Two teenagers make prank calls to strangers, and become the target of terror when they whisper “I saw what you did” to a psychopath who has just murdered his wife. This killer thriller features a cavalcade of producer William Castle-style shocks plus a gloriously over-the-top performance by Joan Crawford as the killer’s desperately amorous neighbor.
I Saw What You Did 7.25
eyelights: its mix of playfulness and suspense. its young cast.
eyesores: its ending. its dated style.
“Don’t use the phone for fun and games anymore!”
Have you ever done prank phone calls? As a kid, I did a few. It was one of those things that you did when you were bored – and especially when your parents weren’t around. I mean, the phone just sat there, hooked to the wall. It was a portal to the outside world just awaiting.
So we called people. For laughs.
No doubt that this annoyed or even troubled a few people. I know that I would have been. But what if one of those people reacted so poorly to receiving the call that they decided to track down the culprit. What if that culprit was alone at home, unaware that danger was coming?
Such is the basic premise of William Castle’s ‘I Saw What you Did’. Released in 1965, during his gimmicky horror phase (which include ‘House on Haunted Hill‘, ‘The Tingler’ and ‘13 Ghosts‘) it was one of Castle’s last few directorial outings after three decades in the business.
Based on Ursula Curtiss’ novel ‘Out of the Dark’, it follows two concurrent stories that eventually converge:
In the first, Libby invites Kit to come over for the evening while her parents are away for the night. Together, and with Libby younger sister, Tess, they spend part of the evening prank-calling strangers that they randomly pick in the phone book.
In the second, Steve has brutally murdered his spouse before she could leave him for good. But, after returning from burying her in the countryside, he receives a prank call from the girls, jokingly saying “I saw what you did and I know who you are”.
Naturally, he won’t allow “Suzette” (as Libby calls herself) to tell anyone else and, due to a number of contrivances, manages to track her down. The girls have no idea what they’ve gotten themselves into. They’re in for one scary night, alone at home.
Frankly, after having seen ’13 Ghosts’, and based on the box art, I didn’t expect much from ‘I Saw What You Did’; I truly expected fluff, maybe even something for the kiddies. And it is, in that it has a playful, mischievous quality to it that is discrepant with suspense/horror films.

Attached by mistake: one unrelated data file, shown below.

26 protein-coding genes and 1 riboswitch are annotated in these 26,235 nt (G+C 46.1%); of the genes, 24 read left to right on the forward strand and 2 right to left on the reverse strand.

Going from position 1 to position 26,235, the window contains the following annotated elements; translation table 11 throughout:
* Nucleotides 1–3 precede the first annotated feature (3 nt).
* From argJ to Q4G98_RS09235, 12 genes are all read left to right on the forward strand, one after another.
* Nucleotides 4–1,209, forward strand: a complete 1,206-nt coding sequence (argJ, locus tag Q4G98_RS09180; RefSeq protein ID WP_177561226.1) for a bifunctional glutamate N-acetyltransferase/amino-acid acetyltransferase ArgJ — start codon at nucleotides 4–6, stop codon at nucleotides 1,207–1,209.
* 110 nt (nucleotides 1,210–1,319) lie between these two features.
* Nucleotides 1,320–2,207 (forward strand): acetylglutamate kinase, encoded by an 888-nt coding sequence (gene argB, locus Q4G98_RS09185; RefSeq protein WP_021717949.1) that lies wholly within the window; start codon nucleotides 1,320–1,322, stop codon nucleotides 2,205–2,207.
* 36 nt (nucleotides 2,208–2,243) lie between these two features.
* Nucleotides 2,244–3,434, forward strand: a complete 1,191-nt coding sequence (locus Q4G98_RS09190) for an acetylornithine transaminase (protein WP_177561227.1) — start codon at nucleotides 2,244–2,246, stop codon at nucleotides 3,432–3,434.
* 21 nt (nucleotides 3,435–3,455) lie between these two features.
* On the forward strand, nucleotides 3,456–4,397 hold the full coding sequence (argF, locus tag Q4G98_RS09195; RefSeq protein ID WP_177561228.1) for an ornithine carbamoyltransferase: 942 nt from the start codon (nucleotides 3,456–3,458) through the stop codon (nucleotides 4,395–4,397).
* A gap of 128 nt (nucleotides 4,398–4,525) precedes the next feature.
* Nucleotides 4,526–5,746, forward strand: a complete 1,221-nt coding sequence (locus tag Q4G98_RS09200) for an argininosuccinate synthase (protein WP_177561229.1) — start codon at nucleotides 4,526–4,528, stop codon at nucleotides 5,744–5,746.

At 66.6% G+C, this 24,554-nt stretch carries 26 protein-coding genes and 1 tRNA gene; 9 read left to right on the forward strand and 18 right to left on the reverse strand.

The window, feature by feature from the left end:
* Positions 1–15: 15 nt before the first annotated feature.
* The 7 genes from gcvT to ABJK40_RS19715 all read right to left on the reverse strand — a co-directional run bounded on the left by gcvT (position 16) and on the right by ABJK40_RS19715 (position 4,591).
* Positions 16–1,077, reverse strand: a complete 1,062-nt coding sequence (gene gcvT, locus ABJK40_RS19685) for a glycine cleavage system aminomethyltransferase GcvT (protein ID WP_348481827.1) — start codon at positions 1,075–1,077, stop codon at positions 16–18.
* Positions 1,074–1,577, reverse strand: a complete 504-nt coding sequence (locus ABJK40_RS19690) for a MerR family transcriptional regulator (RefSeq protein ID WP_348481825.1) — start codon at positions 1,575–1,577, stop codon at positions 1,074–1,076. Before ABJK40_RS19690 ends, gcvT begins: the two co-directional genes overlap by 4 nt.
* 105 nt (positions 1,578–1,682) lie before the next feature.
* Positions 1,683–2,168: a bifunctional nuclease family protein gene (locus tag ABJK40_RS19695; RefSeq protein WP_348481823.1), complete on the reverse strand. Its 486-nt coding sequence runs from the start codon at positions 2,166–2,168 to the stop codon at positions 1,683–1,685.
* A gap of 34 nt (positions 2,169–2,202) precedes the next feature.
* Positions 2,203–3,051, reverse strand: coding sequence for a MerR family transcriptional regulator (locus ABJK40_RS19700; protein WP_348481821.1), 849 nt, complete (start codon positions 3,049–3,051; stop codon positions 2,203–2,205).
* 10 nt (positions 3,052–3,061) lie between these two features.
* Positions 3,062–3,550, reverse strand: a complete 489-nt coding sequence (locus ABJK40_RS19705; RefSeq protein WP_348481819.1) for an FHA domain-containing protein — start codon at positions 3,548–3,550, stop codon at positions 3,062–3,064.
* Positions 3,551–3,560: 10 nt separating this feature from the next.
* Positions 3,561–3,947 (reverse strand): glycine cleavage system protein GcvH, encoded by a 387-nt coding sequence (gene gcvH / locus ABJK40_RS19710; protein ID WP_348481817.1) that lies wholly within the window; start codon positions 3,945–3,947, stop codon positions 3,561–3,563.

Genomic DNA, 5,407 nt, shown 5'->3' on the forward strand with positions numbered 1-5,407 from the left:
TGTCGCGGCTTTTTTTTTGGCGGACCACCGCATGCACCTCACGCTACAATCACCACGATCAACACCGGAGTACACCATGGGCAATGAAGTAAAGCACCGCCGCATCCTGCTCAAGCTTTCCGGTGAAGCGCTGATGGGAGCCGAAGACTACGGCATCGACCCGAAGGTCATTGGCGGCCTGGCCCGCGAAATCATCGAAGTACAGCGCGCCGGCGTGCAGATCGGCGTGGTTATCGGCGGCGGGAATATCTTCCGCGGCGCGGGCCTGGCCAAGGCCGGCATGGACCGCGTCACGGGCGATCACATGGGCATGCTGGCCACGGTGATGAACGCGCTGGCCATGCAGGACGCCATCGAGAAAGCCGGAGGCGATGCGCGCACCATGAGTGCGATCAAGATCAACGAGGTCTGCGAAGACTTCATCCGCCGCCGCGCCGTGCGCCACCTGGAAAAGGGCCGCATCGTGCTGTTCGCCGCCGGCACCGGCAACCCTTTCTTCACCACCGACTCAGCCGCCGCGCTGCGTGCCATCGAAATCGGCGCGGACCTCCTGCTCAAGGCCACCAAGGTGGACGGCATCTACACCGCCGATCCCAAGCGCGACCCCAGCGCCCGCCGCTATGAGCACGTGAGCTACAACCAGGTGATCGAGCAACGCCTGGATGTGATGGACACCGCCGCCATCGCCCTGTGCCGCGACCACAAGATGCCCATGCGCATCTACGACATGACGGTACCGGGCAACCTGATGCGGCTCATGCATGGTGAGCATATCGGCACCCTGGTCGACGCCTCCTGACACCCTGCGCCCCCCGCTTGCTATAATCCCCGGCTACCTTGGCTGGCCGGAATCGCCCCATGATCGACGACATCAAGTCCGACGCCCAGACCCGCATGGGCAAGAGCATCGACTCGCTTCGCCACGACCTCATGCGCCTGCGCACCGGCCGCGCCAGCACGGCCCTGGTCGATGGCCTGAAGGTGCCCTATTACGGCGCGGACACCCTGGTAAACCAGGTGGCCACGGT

But the picture is scarier than you’d think. Sure, many of the scares are artificial (closing doors, …etc.), but there are two moments that make an impression: there’s the opening murder, which is pretty shocking, and then there’s Steve’s creepy stalking of Libby’s house at the end.
Those moments were actually pretty effective, though the filmmaking techniques are quite dated now (and were possibly trite even then): I’ve never seen Castle get so intense before – he usually played all his scary bits up for fun. But these two scenes were taking no prisoners!
The rest of the film is actually a lot of fun, though: I found the girls (portrayed by newcomers Andi Garrett, Sara Lane and Sharyl Locke) quite delightful; you really got into the spirit of things as they spent the better part of the first act on the phone, making prank calls.
There was this playful, buoyant score accompanying their scenes, lending them a light, pleasant quality that contrasted nicely against the grimmer, more dramatic sequences featuring Steve. If not for that score, the tone would have been off, maybe even a little too sinister.
There were two subplots: One of them was Libby’s parents trying to check in to see if all’s well and panicking as they couldn’t get through for hours. And the other revolved around Steve’s neighbour, Amy (played by Joan Crawford), who was intent on getting Steve to marry her.
This last part ultimately tied into the picture when Libby goes to spy on Steve and is caught by Amy, who tosses her back into her car with the other girls – but not before getting some ID from her. This would help Steve later when he decides to stalk “Suzette” and silence her.
*MAJOR spoiler alert*
The film is pretty simplistic overall, but it works. Where it doesn’t is in its last few gasps, as Steve hunts down Libby: one moment he’s grabbing Tess as she’s running for the car, and the other he’s right in the backseat trying to choke Libby. Then he’s shot by the police.
WTF? What just happened?
*MAJOR spoiler alert*
In any event, ‘I Saw What You Did’ was fun. The performances were decent for the era and genre, and it really was the best of both worlds: light and dark at once. It’s no great cinema, but its target audience, teenagers, would likely have had a hoot, laughing and shuddering at once.
I know I would have – had I been a teenager in 1965.
Date of viewing: August 29, 2016